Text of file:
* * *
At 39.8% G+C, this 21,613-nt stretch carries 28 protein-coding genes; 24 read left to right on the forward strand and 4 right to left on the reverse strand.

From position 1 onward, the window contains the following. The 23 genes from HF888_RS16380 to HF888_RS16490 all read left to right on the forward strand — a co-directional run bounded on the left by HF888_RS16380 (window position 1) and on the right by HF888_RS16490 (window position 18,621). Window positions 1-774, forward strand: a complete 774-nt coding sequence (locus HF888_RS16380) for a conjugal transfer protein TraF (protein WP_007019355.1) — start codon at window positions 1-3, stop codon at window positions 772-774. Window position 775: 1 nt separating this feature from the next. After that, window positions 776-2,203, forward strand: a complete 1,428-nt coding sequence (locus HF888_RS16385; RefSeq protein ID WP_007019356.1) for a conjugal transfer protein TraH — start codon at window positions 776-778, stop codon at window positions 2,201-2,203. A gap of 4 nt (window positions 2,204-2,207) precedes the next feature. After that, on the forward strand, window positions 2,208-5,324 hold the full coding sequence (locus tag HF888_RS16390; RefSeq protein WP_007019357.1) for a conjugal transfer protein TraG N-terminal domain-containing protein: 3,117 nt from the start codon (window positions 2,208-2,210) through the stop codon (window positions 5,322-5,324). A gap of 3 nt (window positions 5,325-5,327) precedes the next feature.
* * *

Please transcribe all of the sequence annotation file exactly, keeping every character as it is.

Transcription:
At 39.8% G+C, this 21,613-nt stretch carries 28 protein-coding genes; 24 read left to right on the forward strand and 4 right to left on the reverse strand.

From position 1 onward, the window contains the following. The 23 genes from HF888_RS16380 to HF888_RS16490 all read left to right on the forward strand — a co-directional run bounded on the left by HF888_RS16380 (window position 1) and on the right by HF888_RS16490 (window position 18,621). Window positions 1-774, forward strand: a complete 774-nt coding sequence (locus HF888_RS16380) for a conjugal transfer protein TraF (protein WP_007019355.1) — start codon at window positions 1-3, stop codon at window positions 772-774. Window position 775: 1 nt separating this feature from the next. After that, window positions 776-2,203, forward strand: a complete 1,428-nt coding sequence (locus HF888_RS16385; RefSeq protein ID WP_007019356.1) for a conjugal transfer protein TraH — start codon at window positions 776-778, stop codon at window positions 2,201-2,203. A gap of 4 nt (window positions 2,204-2,207) precedes the next feature. After that, on the forward strand, window positions 2,208-5,324 hold the full coding sequence (locus tag HF888_RS16390; RefSeq protein WP_007019357.1) for a conjugal transfer protein TraG N-terminal domain-containing protein: 3,117 nt from the start codon (window positions 2,208-2,210) through the stop codon (window positions 5,322-5,324). A gap of 3 nt (window positions 5,325-5,327) precedes the next feature.